IDEAS home Printed from https://ideas.repec.org/
MyIDEAS: Log in (now much improved!) to save this article

Demand collapse or credit crunch to firms? Evidence from the World Bank's financial crisis survey in Eastern Europe

Listed author(s):
  • Nguyen, Ha
  • Qian, Rong

While there is a consensus that the 2008-2009 crisis was triggered by financial market disruptions in the United States, there is little agreement on whether the transmission of the crisis and the subsequent prolonged recession are due to credit factors or to a collapse of demand for goods and services. This paper assesses whether the primary effect of the global crisis on Eastern European firms took the form of an adverse demand shock or a credit crunch. Using a unique firm survey conducted by the World Bank in six Eastern European countries during the 2008-2009 financial crisis, the paper shows that the drop in demand for firms'products and services was overwhelmingly reported as the most damaging adverse effect of the crisis. Other"usual suspects,"such as rising debt or reduced access to credit, are reported as minor. The paper also finds that the changes in firms'sales and installed capacity are significantly and robustly correlated with the demand sensitivity of the sector in which the firms operate. However, they are not robustly correlated with various proxies for firms'credit needs.

(This abstract was borrowed from another version of this item.)

If you experience problems downloading a file, check if you have the proper application to view it first. In case of further problems read the IDEAS help page. Note that these files are not on the IDEAS site. Please be patient as the files may be large.

File URL: http://www.sciencedirect.com/science/article/pii/S0261560614000904
Download Restriction: Full text for ScienceDirect subscribers only

As the access to this document is restricted, you may want to look for a different version under "Related research" (further below) or search for a different version of it.

Article provided by Elsevier in its journal Journal of International Money and Finance.

Volume (Year): 44 (2014)
Issue (Month): C ()
Pages: 125-144

as
in new window

Handle: RePEc:eee:jimfin:v:47:y:2014:i:c:p:125-144
DOI: 10.1016/j.jimonfin.2014.05.013
Contact details of provider: Web page: http://www.elsevier.com/locate/inca/30443

References listed on IDEAS
Please report citation or reference errors to , or , if you are the registered author of the cited work, log in to your RePEc Author Service profile, click on "citations" and make appropriate adjustments.:

as
in new window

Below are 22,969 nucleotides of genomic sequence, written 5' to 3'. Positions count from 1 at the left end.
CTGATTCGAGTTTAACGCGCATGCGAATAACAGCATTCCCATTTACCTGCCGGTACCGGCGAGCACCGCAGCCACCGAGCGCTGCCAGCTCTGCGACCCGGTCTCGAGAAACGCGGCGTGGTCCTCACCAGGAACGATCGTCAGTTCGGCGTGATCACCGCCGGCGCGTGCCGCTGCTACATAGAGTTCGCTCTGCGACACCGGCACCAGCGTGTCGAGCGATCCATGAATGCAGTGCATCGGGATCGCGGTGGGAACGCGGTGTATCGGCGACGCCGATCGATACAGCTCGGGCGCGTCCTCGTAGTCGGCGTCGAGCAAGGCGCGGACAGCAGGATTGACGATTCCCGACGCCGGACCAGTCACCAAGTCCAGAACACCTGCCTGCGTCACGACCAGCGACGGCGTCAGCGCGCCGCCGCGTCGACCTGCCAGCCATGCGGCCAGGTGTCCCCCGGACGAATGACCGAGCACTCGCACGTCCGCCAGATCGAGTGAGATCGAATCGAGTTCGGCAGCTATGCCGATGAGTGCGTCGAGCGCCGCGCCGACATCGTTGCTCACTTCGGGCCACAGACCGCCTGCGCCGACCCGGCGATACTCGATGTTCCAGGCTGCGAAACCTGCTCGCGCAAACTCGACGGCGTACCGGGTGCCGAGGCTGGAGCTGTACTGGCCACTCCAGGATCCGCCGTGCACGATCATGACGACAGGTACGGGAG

1. Kalemli-Ozcan, Sebnem & Papaioannou, Elias & Perri, Fabrizio, 2013. "Global banks and crisis transmission," Journal of International Economics, Elsevier, vol. 89(2), pages 495-510.
  2. Claessens, Stijn & Tong, Hui & Wei, Shang-Jin, 2012. "From the financial crisis to the real economy: Using firm-level data to identify transmission channels," Journal of International Economics, Elsevier, vol. 88(2), pages 375-387.
  3. Vincenzo Quadrini & Fabrizio Perri, 2010. "International recessions," 2010 Meeting Papers 222, Society for Economic Dynamics.
  4. Raddatz, Claudio, 2006. "Liquidity needs and vulnerability to financial underdevelopment," Journal of Financial Economics, Elsevier, vol. 80(3), pages 677-722, June.
  5. Helbling, Thomas & Huidrom, Raju & Kose, M. Ayhan & Otrok, Christopher, 2011. "Do credit shocks matter? A global perspective," European Economic Review, Elsevier, vol. 55(3), pages 340-353, April.
  6. Kiyotaki, Nobuhiro & Moore, John, 1997. "Credit Cycles," Journal of Political Economy, University of Chicago Press, vol. 105(2), pages 211-248, April.
  7. Varvara Isyuk, 2012. "Financial versus Demand shocks in stock price returns of US non-financial firms in the crisis of 2007," Documents de travail du Centre d'Economie de la Sorbonne 12071, Université Panthéon-Sorbonne (Paris 1), Centre d'Economie de la Sorbonne.
  8. Hui Tong & Shang-Jin Wei, 2011. "The Composition Matters: Capital Inflows and Liquidity Crunch During a Global Economic Crisis," Review of Financial Studies, Society for Financial Studies, vol. 24(6), pages 2023-2052.
  9. Chudik, Alexander & Fratzscher, Marcel, 2010. "Identifying the Global Transmission of the 2007-09 Financial Crisis in a GVAR Model," CEPR Discussion Papers 8093, C.E.P.R. Discussion Papers.